PCB007 Magazine

PCB-Oct2014

Issue link: http://iconnect007.uberflip.com/i/393082

Contents of this Issue

Navigation

Page 13 of 84

14 The PCB Magazine • October 2014 TTM and Viasystems (recently acquired by TTM) have multiple certified facilities, so the total manufacturing site number is slightly higher. In the 2005 industry report, Linkages: Man- ufacturing Trends in Electronics Interconnect Technology, the National Research Council (NRC) determined that U.S. production of PCBs was less than 10% of the world output (whereas it had been more than 40% in the 1980s). Ad- ditionally, and for further perspective, accord- ing to a 2010 National Defense Industrial Asso- ciation (NDIA) report, Recovering the Domestic Aerospace and Defense Industrial Base, overall, the U.S. PCB industry shrunk by an estimated 74% from 2000–2010. In terms of revenue, that same NDIA report defines the significant revenue losses in U.S. do- mestic PCB output as having reduced dramati- cally from $11 billion in 2000 to less than $4 billion by 2008. Nietzsche quotes, history and bad news out of the way, there are some real reasons for op- timism in the U.S. military and aerospace seg- ments of the PCB industry. In an earlier Mil/Aero Markets column, Pen- tagon Budget Aftershocks (The PCB Magazine, May 2014) I provided actionable intelligence for your review as you develop strategies to pur- sue funded DoD programs and specific oppor- tunities in the RF/microwave sector related to electronic warfare initiatives. There are also significant legacy PCB op- portunities outlined in a prior column, Foreign Military Sales: Back to the Future for Sales Op- portunities (The PCB Magazine, March 2014). To obtain more current information specific to the military and aerospace market, I reached out in mid-September to Sharon Starr, Director of Market Research at IPC, whom I consider the foremost industry authority in defining actual market conditions. According to Starr: "IPC estimates that the military and aero- space market for PCBs accounts for about 28% of the North American PCB market. This esti- mate is based on 2013 data collected from the industry and published in IPC's 2013-2014 Analysis & Forecast for the North American PCB Industry, which will be published later this month. This represents at least $965 million. IPC's bottom-up method of estimating the size of the market produces a conservative estimate. Sales growth for rigid PCBs in North Amer- ica has been basically flat so far this year, with year-to-date sales to the mil/aero market down slightly as of July, while rigid PCB sales to other markets are up compared to the same period last year. The flexible circuit segment is seeing modest growth so far this year. As of July, mil/ aero flex sales are outperforming sales to other markets. This information is from the Septem- ber edition of IPC's North American PCB Mar- ket Report, which is published monthly." (For a deeper dive into the growth poten- tial for flexible circuits, please see the November 2013 column, The Intersection of Unmanned Vehicle Systems and Electronics Technology.) Therefore, through my interpretation of the data, a minimum of nearly $1 billion of U.S mil- itary and aerospace printed circuit manufactur- ing business will be available in 2015. For clari- fication, all of these opportunities would not be purely Mil-31032 requirements and would also be comprised of IPC Class 2 and Class 3 builds, effectively opening up the market for all U.S. based facilities that are ITAR registered and are certified to manufacture to IPC requirements. More importantly, and to provide an oppor- tunity for military and aerospace PCB growth sustainment and future growth, as we near the close of 2014 there have recently been two dramatic and long overdue legislative develop- ments driven by the IPC that will positively impact the U.S. domestic PCB industry, particu- larly the military/aerospace sector: • On July 1, 2014 the U.S. Department of State published a final rule for Category XI for Military Electronics of the United States Muni- tions List (USML). This clarifies the treatment of PCBs under International Traffic in Arms Reg- ulations (ITAR). The new rule states that PCBs "specially designed" for defense-related pur- poses will be controlled under USML Category XI. Additionally, any designs or digital data re- lated to the "specially designed" PCBs will be controlled as technical data. This is a significant victory for the IPC and its members, who have long advocated that PCB designs should remain under the jurisdiction of ITAR when the end UP, UP AND AWAY continues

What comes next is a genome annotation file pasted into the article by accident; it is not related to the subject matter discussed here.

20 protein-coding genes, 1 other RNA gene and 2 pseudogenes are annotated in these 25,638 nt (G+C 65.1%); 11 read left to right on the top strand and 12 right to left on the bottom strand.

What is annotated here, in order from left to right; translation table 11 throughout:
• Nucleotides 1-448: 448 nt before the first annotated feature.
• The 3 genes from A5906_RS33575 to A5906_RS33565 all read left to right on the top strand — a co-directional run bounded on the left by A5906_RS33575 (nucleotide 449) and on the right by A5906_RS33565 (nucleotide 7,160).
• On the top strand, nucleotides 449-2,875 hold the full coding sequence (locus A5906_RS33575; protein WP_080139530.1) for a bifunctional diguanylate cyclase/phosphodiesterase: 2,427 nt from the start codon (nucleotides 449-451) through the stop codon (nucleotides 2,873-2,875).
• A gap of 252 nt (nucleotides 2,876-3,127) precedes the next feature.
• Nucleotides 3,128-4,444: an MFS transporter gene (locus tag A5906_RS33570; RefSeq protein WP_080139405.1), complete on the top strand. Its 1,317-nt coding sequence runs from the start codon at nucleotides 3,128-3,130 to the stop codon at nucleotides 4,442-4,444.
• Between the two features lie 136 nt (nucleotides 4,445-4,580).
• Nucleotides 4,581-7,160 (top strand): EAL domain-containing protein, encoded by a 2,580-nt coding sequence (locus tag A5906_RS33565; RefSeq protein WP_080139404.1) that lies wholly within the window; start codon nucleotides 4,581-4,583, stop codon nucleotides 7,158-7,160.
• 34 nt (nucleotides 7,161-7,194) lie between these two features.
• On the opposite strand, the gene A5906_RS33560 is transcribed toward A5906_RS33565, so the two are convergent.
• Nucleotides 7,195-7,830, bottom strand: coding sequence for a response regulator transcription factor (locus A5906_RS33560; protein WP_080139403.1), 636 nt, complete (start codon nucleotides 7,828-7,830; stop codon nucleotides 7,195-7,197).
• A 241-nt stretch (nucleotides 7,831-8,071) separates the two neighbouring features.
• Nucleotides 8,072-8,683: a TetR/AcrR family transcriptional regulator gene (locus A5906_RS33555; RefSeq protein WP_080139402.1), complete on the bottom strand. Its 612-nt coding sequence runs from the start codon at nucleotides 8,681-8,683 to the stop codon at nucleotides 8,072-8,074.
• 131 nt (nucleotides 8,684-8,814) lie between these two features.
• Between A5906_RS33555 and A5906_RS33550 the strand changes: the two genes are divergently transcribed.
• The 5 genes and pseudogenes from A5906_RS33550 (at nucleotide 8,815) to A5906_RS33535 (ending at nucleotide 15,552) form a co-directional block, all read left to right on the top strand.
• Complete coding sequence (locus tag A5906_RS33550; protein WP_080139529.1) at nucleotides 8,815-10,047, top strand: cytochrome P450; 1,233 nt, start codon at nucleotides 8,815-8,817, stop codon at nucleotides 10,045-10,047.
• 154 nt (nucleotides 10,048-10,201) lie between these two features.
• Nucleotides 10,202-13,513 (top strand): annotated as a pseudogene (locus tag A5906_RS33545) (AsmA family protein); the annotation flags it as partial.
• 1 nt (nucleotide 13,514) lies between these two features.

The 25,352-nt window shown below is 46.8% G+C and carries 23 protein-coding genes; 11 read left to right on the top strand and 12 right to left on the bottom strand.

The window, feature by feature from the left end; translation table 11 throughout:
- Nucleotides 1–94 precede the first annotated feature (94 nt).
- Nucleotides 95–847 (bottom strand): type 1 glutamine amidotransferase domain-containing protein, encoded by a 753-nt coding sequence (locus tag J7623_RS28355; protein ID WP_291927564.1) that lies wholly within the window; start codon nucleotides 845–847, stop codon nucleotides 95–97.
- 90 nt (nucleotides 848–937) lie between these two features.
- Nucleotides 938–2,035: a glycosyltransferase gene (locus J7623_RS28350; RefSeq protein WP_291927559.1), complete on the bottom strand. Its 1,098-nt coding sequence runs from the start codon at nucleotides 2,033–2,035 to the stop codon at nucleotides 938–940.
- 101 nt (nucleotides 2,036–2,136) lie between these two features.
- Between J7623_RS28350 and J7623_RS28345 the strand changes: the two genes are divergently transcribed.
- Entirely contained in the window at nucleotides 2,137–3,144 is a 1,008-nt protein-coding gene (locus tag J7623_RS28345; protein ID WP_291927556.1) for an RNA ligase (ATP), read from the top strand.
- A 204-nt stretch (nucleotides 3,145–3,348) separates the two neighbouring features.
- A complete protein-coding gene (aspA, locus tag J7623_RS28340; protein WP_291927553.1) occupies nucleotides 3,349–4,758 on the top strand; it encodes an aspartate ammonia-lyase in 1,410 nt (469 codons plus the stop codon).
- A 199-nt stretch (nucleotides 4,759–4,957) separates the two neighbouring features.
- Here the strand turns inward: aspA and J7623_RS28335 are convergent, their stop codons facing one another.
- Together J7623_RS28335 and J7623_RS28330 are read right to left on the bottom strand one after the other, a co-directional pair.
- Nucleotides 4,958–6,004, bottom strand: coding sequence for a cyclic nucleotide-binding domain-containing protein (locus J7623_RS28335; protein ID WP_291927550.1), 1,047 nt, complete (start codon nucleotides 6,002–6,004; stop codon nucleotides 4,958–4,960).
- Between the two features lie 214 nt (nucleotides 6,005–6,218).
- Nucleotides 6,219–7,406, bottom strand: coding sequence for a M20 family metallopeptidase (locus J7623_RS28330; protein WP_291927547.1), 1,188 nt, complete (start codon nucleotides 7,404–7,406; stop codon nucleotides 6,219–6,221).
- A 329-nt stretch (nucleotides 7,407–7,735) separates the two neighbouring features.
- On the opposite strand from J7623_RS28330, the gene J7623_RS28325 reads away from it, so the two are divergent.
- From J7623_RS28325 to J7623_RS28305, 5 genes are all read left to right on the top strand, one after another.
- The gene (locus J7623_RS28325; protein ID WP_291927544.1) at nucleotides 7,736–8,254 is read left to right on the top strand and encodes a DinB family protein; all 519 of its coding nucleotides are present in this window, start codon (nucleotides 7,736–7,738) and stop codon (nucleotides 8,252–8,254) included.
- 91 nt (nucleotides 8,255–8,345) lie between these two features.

Articles in this issue

Links on this page

Archives of this issue

view archives of PCB007 Magazine - PCB-Oct2014